The level of simply bad behavior is evident on both sides. I certainly do not advocate bending over and taking it in the backside, but what about our own fundamental human decency? Are any of us on either side able to see where the other is coming from? Are any of us able to have some compassion?
I am especially disturbed by the videos of McCain supporters screaming hateful obscenities and photos of men like the one described above, not only because of the behavior of the people in them, but because decent people I know are forwarding them on to laugh at and criticize. This election has turned into so much us versus them. Each side is demonizing the other. None of this will get us anywhere that solves any of our very large, very real problems.
We receive and pass on videos of the candidates. See our candidate? See how good he is? Then we get a video from the other side. See their candidate? See how horrible he is? And while I absolutely might agree with what is being shown, I keep coming back to the belief that all this bickering and finger-pointing is doing absolutely nothing to elevate the common good. In fact I am afraid that all of this fighting is going to lead to an all-out war among ourselves regardless which candidate is elected. Unless and until we actually do start seeing ourselves as part of one country in this together, until we start to recognize all our humanity, we are going to dissolve in destruction and violence. This is a very real and frightening possibility.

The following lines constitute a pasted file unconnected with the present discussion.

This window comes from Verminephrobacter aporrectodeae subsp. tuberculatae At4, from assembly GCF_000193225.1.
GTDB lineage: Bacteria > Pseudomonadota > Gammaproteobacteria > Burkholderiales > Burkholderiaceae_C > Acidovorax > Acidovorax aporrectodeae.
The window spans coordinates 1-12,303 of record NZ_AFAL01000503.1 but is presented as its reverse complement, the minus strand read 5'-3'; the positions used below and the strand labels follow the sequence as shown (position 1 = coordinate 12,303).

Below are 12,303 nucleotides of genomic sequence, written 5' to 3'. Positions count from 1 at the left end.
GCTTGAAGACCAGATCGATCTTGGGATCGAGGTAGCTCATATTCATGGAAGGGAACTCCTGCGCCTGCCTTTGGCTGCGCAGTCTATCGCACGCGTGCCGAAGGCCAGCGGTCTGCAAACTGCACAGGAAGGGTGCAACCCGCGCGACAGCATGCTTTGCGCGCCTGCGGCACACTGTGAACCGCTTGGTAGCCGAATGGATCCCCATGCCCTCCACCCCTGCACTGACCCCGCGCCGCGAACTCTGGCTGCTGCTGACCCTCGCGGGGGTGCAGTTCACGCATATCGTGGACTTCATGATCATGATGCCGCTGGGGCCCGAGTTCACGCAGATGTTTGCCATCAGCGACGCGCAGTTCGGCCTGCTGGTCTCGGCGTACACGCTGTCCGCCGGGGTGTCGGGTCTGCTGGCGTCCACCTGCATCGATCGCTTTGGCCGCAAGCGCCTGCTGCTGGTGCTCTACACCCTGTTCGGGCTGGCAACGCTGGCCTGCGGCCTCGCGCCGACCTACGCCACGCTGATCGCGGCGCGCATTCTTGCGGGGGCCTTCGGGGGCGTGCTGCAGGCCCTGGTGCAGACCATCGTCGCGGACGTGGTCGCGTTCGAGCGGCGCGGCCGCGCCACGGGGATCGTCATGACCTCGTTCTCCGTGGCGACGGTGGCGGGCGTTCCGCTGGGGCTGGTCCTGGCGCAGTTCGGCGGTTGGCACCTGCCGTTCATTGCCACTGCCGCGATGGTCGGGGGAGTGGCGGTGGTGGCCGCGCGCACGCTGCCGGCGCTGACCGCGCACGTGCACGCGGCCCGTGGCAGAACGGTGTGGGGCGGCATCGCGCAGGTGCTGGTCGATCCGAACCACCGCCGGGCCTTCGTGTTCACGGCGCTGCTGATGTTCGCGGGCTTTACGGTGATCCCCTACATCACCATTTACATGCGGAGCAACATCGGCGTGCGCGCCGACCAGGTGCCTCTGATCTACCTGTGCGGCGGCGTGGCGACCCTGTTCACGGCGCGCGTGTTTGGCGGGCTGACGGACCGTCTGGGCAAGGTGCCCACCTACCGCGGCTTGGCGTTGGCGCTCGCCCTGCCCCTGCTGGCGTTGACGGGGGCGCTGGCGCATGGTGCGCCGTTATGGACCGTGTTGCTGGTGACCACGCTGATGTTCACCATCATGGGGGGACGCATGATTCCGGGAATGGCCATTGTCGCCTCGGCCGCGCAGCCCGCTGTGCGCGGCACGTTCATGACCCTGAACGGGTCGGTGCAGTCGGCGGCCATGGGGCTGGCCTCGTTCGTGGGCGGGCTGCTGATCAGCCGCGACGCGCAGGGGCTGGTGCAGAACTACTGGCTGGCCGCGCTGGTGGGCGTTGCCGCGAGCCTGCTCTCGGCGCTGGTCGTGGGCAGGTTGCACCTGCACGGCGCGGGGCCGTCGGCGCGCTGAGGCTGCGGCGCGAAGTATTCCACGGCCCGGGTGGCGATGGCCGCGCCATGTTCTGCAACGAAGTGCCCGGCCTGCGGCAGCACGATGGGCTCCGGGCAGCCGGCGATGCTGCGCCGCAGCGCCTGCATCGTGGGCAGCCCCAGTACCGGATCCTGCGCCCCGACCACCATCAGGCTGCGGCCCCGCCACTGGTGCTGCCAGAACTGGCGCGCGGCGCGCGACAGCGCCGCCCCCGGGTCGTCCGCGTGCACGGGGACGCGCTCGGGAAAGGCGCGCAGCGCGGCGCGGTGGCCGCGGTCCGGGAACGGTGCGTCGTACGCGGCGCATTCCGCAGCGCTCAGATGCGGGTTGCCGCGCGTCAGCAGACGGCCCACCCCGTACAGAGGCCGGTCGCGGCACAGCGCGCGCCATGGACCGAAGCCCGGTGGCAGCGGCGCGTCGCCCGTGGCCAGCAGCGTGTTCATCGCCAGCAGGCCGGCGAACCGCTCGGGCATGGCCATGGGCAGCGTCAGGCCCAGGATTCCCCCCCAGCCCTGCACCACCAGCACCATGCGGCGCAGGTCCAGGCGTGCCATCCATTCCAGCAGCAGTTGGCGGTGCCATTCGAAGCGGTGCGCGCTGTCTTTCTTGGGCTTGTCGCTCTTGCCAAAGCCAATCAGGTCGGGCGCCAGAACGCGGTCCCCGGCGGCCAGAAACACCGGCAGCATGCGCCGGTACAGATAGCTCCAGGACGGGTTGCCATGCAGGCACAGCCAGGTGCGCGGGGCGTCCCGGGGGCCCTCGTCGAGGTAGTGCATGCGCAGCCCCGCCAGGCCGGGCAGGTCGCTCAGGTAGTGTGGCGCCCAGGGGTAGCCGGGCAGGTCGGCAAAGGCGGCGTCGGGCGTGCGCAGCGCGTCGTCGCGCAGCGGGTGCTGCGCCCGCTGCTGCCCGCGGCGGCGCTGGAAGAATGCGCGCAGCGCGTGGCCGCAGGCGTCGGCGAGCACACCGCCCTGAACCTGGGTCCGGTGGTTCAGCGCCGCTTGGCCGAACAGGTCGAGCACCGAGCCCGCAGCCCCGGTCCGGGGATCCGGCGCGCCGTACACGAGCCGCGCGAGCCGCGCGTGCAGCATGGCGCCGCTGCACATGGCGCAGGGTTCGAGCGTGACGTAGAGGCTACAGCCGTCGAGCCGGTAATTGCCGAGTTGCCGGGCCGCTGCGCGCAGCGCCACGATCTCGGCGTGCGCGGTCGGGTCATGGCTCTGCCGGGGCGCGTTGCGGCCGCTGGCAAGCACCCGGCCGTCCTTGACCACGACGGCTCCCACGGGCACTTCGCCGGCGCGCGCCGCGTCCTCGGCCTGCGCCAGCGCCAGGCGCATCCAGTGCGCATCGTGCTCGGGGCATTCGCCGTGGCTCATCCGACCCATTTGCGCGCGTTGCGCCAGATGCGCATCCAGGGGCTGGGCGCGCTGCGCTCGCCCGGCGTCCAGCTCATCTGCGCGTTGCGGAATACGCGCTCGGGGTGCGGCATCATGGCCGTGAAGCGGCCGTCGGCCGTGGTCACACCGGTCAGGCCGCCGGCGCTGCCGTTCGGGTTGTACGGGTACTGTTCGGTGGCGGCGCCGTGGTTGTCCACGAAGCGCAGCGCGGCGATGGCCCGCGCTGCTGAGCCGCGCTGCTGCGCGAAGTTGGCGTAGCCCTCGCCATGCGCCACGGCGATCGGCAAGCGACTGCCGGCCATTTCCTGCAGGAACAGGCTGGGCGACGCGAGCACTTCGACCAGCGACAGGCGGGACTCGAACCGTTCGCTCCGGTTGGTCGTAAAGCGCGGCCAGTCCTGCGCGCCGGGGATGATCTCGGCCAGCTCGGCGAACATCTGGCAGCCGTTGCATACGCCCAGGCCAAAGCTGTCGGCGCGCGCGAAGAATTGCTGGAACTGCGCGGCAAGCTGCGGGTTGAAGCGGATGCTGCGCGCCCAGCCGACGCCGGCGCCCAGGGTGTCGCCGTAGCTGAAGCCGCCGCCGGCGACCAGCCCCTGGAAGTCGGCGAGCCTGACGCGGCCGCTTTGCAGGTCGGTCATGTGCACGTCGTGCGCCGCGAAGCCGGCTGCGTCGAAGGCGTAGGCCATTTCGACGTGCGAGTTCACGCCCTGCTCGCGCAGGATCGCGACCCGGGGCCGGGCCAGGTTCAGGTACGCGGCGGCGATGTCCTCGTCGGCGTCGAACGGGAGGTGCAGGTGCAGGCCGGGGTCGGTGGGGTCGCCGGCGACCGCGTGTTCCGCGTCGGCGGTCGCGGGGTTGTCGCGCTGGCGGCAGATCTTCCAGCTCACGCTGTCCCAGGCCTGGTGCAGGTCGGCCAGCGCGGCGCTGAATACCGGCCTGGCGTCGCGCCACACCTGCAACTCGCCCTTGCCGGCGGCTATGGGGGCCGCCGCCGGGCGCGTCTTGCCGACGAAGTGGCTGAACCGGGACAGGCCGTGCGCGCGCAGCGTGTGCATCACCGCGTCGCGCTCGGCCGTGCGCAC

I know it sounds simplistic, but it is possible to focus on the issues and get this country back on track if we all start acting with a bit more civility and stop making of fun of people who must be experiencing real inner turmoil and fear to act the way they do. We just have to take the initiative, stop passing around hate mail, and focus on what really matters.